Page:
Gambian Vice President Dr Aja Isatou Njie-Saidy has urged the Gambia Chamber of Commerce and Industry (GCCI) to work hard to increase international participation in the next editions of trade fair.
This is because interaction between local and international companies is one of the best ways to promote The Gambia as an investment destination and to forge linkages between local and foreign companies, Dr Njie-Saidy said while speaking at the opening ceremony of the 12-day trade fair that is underway at the Independence Stadium in Bakau where there are over 200 exhibitors, both local and international, exhibiting goods and services, as well as techniques of production, processing and preservation, and packaging.
Organised by the GCCI, and sponsored by Africell, with Global Properties as the official partner, the trade fair is held to bring wide range of economic operators into close contacts to build effective partnerships that will positively impact development of the private sector towards sustainable growth and development.
Over eighty-seven companies, nine banks, nine parastatals, four NGOs and four private radio stations and GRTS Television and Radio stations are part of the exhibitors at the trade fair. There are also ten companies, two national business enterprises and two small and micro enterprises from Taiwan. [read article overleaf]. Other international exhibitors include Senegal, Mali, Niger, Nigeria, Guinea Bissau, and Benin.
The vice president said further: “The interest manifested by exhibiting companies in The Gambia's trade fair, despite the economic downturn the world is going through, is a testimony to the confidence that these companies have in our economy for the opportunity it provides for the private sector to realize its potentials. Above all, it as a testimony to the sound and prudent macroeconomic policies anchored on the promotion of the private sector as the engine of growth.”
It is sad to note that Africa, despite its immense natural resources weigh a little in international trade. The Gambian vice president said the reason for this situation after so many years of independence, is that Africa has not been able to set on an industrialization path but keep on exporting natural resources in their raw form and buy them back after they have been transformed into consumable products.
“We should keep in mind that we pay for every quantum of value added into those products whilst undergoing transformation, when we import them after they have been transformed. So do we enrich those nations and reverse that trend if we want to play a significant role in international trade relations and get our people out of the poverty trap. This requires a fairer multilateral trading system, where no country or group of countries are bent on exploiting others countries,” she reiterated.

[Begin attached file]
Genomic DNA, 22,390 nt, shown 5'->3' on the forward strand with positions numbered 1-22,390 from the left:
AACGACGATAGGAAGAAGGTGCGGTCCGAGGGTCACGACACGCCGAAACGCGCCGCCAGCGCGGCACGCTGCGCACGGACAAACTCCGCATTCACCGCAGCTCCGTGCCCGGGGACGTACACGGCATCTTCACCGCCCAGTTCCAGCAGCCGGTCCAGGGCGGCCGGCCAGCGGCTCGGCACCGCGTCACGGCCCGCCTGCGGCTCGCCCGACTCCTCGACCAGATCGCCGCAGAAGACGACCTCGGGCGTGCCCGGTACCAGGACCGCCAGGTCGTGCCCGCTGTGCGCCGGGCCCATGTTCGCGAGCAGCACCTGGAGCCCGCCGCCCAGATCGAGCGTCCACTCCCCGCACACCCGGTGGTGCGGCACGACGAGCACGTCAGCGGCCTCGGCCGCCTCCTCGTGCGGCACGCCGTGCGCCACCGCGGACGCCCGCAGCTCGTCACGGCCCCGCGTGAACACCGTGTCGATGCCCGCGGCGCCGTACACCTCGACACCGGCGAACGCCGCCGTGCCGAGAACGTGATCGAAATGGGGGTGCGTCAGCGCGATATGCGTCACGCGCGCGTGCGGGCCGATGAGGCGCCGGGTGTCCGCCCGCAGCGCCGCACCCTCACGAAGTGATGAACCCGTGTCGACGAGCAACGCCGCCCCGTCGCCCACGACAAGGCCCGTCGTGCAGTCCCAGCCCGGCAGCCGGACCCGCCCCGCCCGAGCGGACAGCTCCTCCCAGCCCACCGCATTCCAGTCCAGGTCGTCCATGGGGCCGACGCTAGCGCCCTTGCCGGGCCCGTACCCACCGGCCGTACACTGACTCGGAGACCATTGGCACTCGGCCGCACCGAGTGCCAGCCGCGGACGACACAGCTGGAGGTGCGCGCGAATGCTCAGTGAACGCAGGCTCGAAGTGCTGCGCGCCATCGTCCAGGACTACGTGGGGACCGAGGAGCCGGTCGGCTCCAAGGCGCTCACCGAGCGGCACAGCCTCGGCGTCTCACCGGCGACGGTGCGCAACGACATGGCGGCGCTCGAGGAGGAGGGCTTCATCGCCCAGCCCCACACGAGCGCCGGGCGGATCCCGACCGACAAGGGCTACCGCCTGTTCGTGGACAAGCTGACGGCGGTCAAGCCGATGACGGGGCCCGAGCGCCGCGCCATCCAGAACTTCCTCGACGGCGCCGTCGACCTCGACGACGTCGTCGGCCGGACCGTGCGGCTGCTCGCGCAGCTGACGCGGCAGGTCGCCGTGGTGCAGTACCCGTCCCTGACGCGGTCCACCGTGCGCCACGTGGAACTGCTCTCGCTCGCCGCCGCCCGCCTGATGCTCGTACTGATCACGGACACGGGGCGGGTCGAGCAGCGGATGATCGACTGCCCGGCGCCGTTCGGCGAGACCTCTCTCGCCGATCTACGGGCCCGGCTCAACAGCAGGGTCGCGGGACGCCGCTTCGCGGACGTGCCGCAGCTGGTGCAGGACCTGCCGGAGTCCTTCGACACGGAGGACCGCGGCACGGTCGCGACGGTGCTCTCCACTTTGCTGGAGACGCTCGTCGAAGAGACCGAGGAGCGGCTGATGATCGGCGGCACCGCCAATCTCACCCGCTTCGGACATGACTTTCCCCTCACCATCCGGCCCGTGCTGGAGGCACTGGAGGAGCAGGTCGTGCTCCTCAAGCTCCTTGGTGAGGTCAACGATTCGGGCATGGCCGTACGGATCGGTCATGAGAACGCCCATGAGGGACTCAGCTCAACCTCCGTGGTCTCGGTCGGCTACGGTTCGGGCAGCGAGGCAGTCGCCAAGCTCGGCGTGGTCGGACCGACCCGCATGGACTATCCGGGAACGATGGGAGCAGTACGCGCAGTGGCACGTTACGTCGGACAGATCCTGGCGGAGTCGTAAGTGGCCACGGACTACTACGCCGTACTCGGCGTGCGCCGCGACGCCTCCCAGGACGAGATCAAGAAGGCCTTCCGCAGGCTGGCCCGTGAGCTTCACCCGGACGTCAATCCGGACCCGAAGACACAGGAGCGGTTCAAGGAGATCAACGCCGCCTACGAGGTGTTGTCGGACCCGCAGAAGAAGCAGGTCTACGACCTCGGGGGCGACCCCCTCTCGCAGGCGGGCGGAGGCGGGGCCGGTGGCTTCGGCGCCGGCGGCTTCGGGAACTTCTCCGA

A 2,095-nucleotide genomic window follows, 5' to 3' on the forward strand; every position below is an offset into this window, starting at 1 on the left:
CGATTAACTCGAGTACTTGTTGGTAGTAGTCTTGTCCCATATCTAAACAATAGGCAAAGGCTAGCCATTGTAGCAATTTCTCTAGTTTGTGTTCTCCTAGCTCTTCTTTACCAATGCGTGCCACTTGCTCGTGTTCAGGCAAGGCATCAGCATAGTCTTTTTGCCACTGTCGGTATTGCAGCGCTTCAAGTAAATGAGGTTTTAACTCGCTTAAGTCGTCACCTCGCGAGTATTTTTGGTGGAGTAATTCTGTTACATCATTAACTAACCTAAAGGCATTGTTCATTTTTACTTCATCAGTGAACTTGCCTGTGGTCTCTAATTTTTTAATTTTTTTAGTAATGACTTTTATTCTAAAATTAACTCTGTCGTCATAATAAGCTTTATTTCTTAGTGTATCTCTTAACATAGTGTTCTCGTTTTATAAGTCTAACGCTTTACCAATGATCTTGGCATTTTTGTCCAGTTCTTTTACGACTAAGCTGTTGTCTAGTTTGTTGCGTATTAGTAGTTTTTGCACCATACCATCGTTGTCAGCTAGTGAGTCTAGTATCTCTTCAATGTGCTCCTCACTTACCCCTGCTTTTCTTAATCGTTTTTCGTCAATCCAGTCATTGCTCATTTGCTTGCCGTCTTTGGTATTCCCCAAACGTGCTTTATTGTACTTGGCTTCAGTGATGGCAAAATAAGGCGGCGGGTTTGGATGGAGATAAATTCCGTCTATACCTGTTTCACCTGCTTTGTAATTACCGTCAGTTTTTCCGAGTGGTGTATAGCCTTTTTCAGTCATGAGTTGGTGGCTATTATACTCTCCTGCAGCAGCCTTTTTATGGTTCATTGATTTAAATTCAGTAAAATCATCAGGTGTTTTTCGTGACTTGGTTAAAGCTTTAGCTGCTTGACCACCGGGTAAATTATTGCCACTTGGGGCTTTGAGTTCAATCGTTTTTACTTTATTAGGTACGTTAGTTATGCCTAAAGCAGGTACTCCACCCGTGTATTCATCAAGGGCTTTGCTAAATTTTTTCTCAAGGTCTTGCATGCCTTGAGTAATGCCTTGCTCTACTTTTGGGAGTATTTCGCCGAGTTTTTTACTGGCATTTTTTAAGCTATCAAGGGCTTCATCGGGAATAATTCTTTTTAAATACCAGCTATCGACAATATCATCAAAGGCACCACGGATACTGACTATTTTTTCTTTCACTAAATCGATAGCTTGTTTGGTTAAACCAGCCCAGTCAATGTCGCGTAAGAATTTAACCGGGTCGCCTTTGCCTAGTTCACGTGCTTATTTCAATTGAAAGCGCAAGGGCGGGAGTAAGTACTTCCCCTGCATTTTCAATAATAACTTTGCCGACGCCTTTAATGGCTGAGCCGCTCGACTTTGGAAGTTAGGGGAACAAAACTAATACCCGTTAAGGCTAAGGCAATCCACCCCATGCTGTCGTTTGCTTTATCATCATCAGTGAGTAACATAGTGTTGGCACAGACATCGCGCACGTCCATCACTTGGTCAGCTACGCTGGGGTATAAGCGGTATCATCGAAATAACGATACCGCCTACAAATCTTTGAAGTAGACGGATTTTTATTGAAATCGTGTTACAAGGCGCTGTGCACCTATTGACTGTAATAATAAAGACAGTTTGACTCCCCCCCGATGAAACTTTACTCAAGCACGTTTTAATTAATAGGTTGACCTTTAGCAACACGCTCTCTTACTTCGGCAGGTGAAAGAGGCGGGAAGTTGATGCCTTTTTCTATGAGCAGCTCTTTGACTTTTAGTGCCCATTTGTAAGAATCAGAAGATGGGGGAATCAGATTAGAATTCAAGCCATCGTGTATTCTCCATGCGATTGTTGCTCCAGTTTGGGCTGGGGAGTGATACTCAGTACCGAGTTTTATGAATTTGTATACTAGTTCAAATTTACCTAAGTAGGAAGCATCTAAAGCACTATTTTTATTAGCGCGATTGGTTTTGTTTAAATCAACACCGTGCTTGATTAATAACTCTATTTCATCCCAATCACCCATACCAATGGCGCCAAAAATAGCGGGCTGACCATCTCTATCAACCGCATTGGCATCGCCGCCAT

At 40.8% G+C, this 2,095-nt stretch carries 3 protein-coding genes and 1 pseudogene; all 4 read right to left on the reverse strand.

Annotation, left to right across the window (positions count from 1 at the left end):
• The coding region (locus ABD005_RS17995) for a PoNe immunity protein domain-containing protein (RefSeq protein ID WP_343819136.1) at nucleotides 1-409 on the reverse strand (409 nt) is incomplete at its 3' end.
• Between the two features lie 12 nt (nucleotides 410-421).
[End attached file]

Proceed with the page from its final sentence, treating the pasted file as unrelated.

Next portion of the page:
According to Ambassador Wells, The Ambassador’s Special Self Help Project Fund (SSH) is only one of the first links between individual communities and the U.S. Embassy.
For his part, the Chief Executive Officer of GCCI, Mam Cherno Jallow, expressed delight that the trade fair has earned an international recognition, which he said is manifested by the participation of the international companies.
“We have many international companies who wanted to participate but due to space constraints we have no other option than to limit the number in order to give room for more local participation as the main purpose of the fair is to give the local companies the opportunities to showcase their products and services,” he said, adding that this year the number of stands has increased by 15%.
The projects went through a very selective and competitive process, the Ambassador said, adding: “We went through nearly 100 applications that were submitted from around the country, and selected yours. I have no doubt that the projects selected will advance our mutual development goals.”
Hon. Ousman Sonko, Minister of Interior, who represented the Minister of Trade, Industry and Employment, Yusupha Kah, said the Gambia government continues to engage in a business reform with a view to enhancing trade and private sector growth.
He cited frequent border closures as one of the main challenges of trade in the sub-region, saying it is our collective responsibility to make sure that we have a free flow of trade in the region.
For the president of GCCI, Bai Matarr Drammeh, trade fair is one of the greatest tools to achieve the ECOWAS trade integration.
BY: LAMIN JAHATEH